Now you can play your favorite retro 8-bit games on your TV from an overclocked Arduino.
What can we say? There’s just something about retro gaming-inspired projects that we can’t resist. This week, we stumbled upon a project from a Maker by the name of “Rossumur,” who has found a way to play classic video games on your TV from an overclocked Arduino Pro Mini (ATmega328).
The aptly named Arduinocade boasts old-school, 8-bit color graphics along with four voice sound. All video and audio signals are generated on the Arduino board, with just three resistors, upgraded crystal and a little software magic. By overclocking the Pro Mini to 28.6363Mhz, the Maker was able him to directly manipulate NTSC to produce 27 simultaneous colors.
These colors were created with NTSC color artifacts — a designation that was commonly employed to address several graphic modes in home computers throughout the ‘70s and ‘80s. Essentially, it’s a trick where the display is really black and white, but due to a delay in the signal generation, the bits are out of whack from the reference “color burst” signal and appear on-screen as unique colors.
“Upgrading the crystal to 28.6363Mhz allows us to run at a multiple (8x CPU clock, 4x SPI output) of the NTSC subcarrier frequency,” the Maker writes. “By spitting out bits in the right pattern at the right time we can generate NTSC colorburst and different colors based on the relative phase of the pattern.”
In terms of sound, the audio driver has two parts. As Rossumur explains, the low-level kernel runs every HSYNC, stepping each of the four voices though its wavetable, mixing the sampled voices together based on their current volume and emitting a sample to the PWM/resistor single-bit DAC. This corresponds to a sample rate of 15734Hz. Meanwhile, the high-level task runs every frame at 60Hz, as well as adjusts envelope and modulates frequency of the underlying channels. It’s responsible for parsing data structures containing music and effects, modifying volume envelopes and frequencies, swapping wavetables for different instruments and so forth.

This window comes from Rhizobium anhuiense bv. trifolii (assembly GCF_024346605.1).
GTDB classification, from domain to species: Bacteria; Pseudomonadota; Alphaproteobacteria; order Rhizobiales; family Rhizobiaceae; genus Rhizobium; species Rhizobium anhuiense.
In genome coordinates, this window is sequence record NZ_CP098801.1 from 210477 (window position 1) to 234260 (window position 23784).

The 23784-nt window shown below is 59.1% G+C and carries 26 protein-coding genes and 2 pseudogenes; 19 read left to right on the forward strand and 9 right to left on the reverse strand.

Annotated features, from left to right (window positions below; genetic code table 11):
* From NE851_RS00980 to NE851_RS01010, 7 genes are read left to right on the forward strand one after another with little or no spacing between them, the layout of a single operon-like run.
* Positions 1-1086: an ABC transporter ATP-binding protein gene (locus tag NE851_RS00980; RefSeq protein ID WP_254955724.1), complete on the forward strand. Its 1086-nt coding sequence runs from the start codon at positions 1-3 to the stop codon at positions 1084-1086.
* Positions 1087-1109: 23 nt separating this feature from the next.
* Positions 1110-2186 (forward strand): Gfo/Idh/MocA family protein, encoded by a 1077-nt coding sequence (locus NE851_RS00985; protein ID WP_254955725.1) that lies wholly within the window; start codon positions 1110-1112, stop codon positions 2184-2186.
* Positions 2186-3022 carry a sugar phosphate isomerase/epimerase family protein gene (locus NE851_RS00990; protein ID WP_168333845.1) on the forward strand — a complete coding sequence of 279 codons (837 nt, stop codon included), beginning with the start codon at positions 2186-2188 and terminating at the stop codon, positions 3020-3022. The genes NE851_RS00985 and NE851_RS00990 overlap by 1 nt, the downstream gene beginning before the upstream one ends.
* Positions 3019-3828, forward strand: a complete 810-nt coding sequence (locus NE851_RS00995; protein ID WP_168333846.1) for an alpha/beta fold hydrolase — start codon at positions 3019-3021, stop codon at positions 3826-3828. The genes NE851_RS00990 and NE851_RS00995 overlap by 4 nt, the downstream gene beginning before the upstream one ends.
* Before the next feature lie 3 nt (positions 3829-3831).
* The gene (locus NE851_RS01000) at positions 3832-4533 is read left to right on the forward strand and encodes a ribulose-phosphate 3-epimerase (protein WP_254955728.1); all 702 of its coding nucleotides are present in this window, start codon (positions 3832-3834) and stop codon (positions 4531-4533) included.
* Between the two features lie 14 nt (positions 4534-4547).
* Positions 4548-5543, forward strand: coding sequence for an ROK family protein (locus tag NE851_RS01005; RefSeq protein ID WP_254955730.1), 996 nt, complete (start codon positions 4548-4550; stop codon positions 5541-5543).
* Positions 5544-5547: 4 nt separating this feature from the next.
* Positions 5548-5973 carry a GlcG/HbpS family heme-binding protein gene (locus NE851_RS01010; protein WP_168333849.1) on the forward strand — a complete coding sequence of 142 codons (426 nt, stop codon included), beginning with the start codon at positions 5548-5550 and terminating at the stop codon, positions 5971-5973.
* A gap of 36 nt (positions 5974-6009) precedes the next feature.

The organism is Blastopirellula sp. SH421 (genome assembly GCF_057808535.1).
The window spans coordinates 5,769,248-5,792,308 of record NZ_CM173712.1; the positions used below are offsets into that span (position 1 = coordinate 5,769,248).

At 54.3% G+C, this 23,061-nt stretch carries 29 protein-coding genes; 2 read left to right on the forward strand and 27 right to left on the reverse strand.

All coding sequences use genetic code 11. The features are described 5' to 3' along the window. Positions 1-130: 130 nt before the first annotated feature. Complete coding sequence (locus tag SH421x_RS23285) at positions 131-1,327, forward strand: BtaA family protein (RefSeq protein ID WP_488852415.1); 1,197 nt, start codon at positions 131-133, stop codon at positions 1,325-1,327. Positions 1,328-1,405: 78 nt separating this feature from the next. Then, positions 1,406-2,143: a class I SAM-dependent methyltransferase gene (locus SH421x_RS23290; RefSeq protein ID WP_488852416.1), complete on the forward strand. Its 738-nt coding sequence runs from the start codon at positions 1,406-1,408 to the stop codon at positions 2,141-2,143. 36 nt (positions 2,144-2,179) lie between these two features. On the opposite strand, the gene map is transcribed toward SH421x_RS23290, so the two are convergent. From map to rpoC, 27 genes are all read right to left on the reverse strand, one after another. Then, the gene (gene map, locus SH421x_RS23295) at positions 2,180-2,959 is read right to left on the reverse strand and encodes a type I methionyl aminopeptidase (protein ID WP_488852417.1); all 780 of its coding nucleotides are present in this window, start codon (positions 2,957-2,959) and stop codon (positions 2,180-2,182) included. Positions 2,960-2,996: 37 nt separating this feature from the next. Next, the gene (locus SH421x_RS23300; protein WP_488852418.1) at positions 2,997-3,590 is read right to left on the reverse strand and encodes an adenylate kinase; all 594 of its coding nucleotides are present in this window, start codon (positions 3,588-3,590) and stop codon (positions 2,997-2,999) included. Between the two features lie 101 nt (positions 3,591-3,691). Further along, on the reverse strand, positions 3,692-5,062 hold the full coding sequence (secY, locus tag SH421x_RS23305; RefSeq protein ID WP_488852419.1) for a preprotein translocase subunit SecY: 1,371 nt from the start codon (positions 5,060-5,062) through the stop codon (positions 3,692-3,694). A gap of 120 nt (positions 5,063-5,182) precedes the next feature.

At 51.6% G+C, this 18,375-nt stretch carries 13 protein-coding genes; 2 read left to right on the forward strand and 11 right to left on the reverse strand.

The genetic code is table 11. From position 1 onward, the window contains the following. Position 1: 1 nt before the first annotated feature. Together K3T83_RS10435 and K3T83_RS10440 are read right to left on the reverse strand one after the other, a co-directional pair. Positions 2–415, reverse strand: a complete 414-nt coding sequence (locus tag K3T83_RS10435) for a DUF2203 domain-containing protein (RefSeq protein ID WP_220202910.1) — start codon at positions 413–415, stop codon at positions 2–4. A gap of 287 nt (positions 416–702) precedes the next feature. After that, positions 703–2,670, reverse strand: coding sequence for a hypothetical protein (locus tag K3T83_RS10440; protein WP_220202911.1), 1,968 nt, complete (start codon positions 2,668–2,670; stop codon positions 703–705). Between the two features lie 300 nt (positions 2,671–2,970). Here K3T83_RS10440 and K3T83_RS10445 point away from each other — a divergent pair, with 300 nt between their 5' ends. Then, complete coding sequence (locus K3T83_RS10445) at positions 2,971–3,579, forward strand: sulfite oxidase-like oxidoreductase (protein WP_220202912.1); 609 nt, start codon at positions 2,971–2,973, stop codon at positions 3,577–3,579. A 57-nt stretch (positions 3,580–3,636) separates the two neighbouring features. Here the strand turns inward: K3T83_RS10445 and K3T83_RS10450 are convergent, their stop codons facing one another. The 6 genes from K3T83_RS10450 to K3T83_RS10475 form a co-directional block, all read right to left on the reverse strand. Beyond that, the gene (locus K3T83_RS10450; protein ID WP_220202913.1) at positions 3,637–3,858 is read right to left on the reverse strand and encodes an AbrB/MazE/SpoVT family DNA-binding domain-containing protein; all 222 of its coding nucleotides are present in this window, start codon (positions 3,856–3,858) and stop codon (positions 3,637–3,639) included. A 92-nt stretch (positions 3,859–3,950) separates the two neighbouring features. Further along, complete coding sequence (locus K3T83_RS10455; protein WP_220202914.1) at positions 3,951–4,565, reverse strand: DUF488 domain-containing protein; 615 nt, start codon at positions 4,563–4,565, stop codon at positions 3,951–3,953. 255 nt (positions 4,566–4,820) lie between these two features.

Arduinocade supports a number of IR game controllers, including keyboards, Atari Flashback 4 joysticks and wireless devices like the Apple TV remote. What’s more, the DIY system will let you relive your fondest childhood memories by playing games such as Ballblazer, Caverns of Mars, and of course, Pac-Man.
So, are you ready to spark some nostalgia? Head over to the Maker’s GitHub page here, where you’ll find all of the necessary instructions and code to get started.